The second type of enabling signal is a signal that is supplied to each data OCD and enables/disables all data OCDs that are enabled by static enable signals when a read operation is performed to drive read data off the DDR SDRAM chip. This read operation enabling signal (or simply “read enable” signal), also determines the timing of the first and the last data word that is driven off the DDR SDRAM during that read burst. Consequently, the read enable signal is triggered by an internal trigger signal that controls the timing of the read output operation.

FIG. 1 illustrates a typical implementation of a disable/enable scheme for an n data OCD on a DDR SDRAM that involves the aforementioned two types of enabling signals. Specifically, memory device 100 includes a plurality of off-chip drivers (OCDs) 102 1102 n, which respectively receive individual (static) enable signals Ind_EN1–Ind_ENn. Another enable signal (Outtime_F) is supplied to each of the OCDs 102 1102 n at the time of a read burst operation. Outtime_F is generated as follows. A number of read data control signals R_Sig are processed via internal logic, represented by a LOGIC2 block 104 in FIG. 1, to produce a read OCD enable signal Outtime_R. The Outtime_R signal is then supplied to a trigger circuit 106 and latched with an internal timing generating signal (Time) to add the output timing information to Outtime_R and generate Outtime_F. In other words, trigger circuit 106 produces Outtime_F as a delayed version of Outtime_R, where the timing of Outtime_F is consistent with the timing of the Time signal. Outtime_F is then routed to the data OCDs 102 1102 n on the DDR SDRAM chip.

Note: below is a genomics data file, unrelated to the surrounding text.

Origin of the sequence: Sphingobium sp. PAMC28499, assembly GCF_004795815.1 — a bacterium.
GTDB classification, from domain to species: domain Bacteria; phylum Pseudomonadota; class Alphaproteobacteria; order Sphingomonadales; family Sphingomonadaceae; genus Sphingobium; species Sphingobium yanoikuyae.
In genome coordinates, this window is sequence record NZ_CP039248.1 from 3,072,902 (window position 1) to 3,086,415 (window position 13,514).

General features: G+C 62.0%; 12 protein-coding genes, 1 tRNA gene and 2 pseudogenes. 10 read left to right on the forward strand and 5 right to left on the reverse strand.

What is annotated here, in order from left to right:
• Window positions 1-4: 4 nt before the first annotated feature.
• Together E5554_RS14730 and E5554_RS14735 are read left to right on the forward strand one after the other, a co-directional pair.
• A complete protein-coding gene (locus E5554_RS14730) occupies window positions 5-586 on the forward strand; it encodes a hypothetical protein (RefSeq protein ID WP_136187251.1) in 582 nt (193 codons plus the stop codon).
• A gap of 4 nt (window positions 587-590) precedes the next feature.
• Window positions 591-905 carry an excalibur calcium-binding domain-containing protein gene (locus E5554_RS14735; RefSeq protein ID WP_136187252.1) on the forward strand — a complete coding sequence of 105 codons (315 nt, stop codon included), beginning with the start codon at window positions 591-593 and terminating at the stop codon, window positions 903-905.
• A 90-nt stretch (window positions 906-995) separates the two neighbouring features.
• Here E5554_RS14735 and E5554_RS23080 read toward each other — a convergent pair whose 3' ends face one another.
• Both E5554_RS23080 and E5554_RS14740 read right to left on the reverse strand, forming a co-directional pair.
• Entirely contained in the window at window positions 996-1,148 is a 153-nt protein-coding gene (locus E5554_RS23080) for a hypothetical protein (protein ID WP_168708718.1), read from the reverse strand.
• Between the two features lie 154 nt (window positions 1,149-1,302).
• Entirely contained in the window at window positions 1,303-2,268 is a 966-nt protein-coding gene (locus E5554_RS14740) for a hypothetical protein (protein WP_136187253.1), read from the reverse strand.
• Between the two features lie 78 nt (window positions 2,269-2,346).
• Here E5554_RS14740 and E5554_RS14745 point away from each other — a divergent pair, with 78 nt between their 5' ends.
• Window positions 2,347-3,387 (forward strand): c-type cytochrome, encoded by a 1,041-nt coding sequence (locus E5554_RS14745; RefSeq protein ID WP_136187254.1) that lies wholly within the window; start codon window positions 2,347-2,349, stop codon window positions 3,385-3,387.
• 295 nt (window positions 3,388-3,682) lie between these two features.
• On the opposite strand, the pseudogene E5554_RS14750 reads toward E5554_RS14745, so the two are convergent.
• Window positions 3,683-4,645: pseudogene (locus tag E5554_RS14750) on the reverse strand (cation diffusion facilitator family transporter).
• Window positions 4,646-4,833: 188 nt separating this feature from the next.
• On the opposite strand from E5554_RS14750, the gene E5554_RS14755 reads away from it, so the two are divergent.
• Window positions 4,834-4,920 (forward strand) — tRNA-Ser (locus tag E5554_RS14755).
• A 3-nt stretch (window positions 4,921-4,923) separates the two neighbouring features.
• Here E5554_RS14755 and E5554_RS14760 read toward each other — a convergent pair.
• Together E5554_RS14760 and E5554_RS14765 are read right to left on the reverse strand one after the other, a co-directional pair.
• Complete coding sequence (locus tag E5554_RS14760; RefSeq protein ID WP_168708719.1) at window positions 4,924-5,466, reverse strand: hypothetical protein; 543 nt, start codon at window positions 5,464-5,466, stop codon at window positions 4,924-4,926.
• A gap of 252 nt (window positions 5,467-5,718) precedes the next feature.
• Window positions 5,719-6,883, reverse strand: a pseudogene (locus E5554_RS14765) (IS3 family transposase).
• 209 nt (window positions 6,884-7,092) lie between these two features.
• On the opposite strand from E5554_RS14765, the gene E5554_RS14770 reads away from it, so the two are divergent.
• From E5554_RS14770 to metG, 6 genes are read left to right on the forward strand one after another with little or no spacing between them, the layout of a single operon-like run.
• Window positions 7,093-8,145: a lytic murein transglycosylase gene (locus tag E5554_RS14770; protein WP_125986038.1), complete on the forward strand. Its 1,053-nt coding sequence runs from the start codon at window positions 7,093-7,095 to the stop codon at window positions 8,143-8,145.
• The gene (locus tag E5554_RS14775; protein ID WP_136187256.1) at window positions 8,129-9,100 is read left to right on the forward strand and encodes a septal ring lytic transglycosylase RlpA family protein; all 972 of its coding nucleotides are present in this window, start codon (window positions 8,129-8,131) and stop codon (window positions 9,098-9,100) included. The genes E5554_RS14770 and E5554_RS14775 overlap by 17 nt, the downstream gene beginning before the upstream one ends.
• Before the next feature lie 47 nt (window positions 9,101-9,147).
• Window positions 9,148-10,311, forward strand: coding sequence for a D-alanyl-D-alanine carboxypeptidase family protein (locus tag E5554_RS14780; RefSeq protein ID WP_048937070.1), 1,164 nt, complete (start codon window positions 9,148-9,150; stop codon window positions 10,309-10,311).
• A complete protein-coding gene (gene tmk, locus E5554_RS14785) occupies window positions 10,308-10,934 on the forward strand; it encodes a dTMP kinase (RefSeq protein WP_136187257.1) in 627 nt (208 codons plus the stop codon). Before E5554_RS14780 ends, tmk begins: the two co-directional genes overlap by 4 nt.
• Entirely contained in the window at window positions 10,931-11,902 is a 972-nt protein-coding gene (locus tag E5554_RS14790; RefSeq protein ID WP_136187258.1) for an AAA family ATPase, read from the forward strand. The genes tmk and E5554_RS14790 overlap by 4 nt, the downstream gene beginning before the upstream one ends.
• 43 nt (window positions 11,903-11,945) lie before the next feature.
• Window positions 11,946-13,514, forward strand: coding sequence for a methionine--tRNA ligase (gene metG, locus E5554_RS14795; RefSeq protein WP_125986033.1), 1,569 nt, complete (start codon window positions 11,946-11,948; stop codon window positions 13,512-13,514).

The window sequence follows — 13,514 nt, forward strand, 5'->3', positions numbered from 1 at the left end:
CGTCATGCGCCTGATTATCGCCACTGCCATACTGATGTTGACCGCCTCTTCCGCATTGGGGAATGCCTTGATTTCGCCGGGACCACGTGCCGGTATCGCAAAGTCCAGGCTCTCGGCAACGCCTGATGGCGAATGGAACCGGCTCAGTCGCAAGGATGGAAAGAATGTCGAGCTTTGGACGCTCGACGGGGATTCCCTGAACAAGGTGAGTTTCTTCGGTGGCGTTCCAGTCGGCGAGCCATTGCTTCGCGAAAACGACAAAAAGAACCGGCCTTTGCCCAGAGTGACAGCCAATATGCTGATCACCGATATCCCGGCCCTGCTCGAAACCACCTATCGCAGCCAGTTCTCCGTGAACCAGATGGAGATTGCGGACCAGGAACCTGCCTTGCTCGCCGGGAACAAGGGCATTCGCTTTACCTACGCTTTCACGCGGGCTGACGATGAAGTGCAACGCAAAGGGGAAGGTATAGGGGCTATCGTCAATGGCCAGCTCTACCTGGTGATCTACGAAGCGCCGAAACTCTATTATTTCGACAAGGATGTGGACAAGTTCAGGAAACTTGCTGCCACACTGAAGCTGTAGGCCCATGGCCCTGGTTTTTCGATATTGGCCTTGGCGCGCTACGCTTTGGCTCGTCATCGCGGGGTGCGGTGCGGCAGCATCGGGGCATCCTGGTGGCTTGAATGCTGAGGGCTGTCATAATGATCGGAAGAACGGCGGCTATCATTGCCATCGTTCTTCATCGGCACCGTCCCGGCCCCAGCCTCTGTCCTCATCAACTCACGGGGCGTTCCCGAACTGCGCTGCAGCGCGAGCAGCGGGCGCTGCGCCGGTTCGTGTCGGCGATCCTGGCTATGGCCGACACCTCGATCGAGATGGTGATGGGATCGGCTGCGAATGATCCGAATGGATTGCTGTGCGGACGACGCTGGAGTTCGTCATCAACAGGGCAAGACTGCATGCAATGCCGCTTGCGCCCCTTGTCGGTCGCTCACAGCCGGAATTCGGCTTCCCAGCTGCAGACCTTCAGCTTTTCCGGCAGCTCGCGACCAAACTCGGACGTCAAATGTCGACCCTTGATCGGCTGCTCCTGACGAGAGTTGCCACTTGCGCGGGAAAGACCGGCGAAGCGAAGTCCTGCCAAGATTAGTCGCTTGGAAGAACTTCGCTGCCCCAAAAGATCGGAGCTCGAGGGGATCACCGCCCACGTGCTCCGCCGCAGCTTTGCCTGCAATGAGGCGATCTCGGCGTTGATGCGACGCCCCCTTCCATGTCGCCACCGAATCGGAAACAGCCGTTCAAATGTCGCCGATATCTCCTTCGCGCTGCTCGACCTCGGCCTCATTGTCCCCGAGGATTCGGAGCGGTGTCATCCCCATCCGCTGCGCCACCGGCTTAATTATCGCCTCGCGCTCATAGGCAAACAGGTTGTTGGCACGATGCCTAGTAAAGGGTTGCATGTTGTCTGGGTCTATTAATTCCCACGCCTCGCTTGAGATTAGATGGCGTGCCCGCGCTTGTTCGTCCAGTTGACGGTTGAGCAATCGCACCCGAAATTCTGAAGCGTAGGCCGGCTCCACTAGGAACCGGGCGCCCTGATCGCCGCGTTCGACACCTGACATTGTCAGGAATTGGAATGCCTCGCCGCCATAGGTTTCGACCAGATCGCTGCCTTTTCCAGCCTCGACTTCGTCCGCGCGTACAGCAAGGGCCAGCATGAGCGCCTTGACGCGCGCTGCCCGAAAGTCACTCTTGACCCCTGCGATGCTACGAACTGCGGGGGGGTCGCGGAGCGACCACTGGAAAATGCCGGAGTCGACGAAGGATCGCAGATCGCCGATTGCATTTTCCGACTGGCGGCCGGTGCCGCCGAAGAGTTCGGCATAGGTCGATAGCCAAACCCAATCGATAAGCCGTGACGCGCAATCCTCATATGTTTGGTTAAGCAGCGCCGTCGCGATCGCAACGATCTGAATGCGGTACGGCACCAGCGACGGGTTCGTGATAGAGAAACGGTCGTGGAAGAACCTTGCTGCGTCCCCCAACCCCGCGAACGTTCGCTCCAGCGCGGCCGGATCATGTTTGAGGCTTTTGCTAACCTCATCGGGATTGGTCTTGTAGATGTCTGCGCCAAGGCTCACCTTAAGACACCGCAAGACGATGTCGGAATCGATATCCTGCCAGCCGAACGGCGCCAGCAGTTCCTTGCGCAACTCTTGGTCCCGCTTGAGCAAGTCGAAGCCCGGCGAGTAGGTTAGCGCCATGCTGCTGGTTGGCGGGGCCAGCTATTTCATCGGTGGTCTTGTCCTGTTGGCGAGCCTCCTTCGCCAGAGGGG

Concurrently, data (Data_R[1:n]) is retrieved from the memory array (not shown) of the DDR SDRAM. The notation [1:n] indicates the Data_R is an n-bit word, with each of the n bits being supplied to a respective one of the n OCDs. As shown in FIG. 1, another trigger circuit 108 latches Data_R[1] with the internal timing generating signal Time to produce a signal (Data[1]) that is supplied to OCD 102, in accordance with the timing of the signal Time. Data[2:n] are likewise latched and simultaneously supplied to OCDs 102 2102 n, respectively. For simplicity, depiction of data trigger circuits corresponding to each of the OCDs has been omitted from FIG. 1.